The truth is out there, but don't expect to find it in the Romney campaign:
The Post-Truth Campaign, by Paul Krugman, Commentary, NY Times: ...[C]onsider what Mr. Romney ... said on Tuesday: “President Obama believes that government should create equal outcomes. In an entitlement society, everyone receives the same or similar rewards, regardless of education, effort, and willingness to take risk. That which is earned by some is redistributed to the others.”
And in an interview the same day, Mr. Romney declared that the president “is going to put free enterprise on trial.” ...
Mr. Obama has never said anything suggesting that he holds such views... Over all, Mr. Obama’s positions on economic policy resemble those that moderate Republicans used to espouse. Yet Mr. Romney portrays the president as the second coming of Fidel Castro and seems confident that he will pay no price for making stuff up.
Welcome to post-truth politics. ...Mr. Romney ... has based pretty much his whole campaign ... attacking Mr. Obama for doing things that the president hasn’t done and believing things he doesn’t believe.
For example, in October Mr. Romney pledged that as president, “I will reverse President Obama’s massive defense cuts.” That line presumably plays well with Republican audiences, but what is he talking about? The defense budget has continued to grow steadily since Mr. Obama took office.
Then there’s Mr. Romney’s frequent suggestion that the president has gone around the world “apologizing for America.” This is a popular theme on the right — but the so-called Obama apology tour is a complete fabrication... Mr. Romney just invents stuff to make his case.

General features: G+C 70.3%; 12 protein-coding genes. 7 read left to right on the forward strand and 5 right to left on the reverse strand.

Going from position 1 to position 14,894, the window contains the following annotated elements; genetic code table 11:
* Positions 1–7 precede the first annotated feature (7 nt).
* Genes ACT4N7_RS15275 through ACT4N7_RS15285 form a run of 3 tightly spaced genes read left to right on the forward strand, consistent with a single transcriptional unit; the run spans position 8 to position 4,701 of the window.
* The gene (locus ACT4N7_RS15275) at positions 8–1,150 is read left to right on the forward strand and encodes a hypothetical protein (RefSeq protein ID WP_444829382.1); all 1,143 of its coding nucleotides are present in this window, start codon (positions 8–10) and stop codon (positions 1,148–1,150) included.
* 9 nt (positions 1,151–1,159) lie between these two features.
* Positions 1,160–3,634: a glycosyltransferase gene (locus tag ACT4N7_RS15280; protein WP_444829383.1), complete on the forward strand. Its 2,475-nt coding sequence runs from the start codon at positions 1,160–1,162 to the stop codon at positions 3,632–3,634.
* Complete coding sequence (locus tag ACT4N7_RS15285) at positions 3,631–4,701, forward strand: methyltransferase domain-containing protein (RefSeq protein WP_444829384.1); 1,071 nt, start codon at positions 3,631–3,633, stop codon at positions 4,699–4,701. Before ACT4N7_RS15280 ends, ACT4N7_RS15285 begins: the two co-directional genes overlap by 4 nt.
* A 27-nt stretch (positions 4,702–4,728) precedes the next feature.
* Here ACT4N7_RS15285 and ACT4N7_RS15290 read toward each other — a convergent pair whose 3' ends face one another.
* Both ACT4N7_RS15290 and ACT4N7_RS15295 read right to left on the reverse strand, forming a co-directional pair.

But won’t there be some blowback? ... Oh, Mr. Romney will probably be called on some falsehoods. But, if past experience is any guide, most of the news media will feel as though their reporting must be “balanced,”... even if what the Democrat said was actually true or, at worst, a minor misstatement.
This isn’t an abstract speculation. Politifact, the project that is supposed to enforce truth in politics, has declared Democratic claims that Republicans voted to end Medicare its “Lie of the Year.” It did so even though Republicans did indeed vote to dismantle Medicare as we know it and replace it with a voucher scheme that would still be called “Medicare,” but would look nothing like the current program....
So here’s my forecast for next year: If Mr. Romney is in fact the Republican presidential nominee, he will make wildly false claims about Mr. Obama and, occasionally, get some flack for doing so. But news organizations will compensate by treating it as a comparable offense when, say, the president misstates the income share of the top 1 percent by a percentage point or two.
The end result will be no real penalty for running an utterly fraudulent campaign. As I said, welcome to post-truth politics.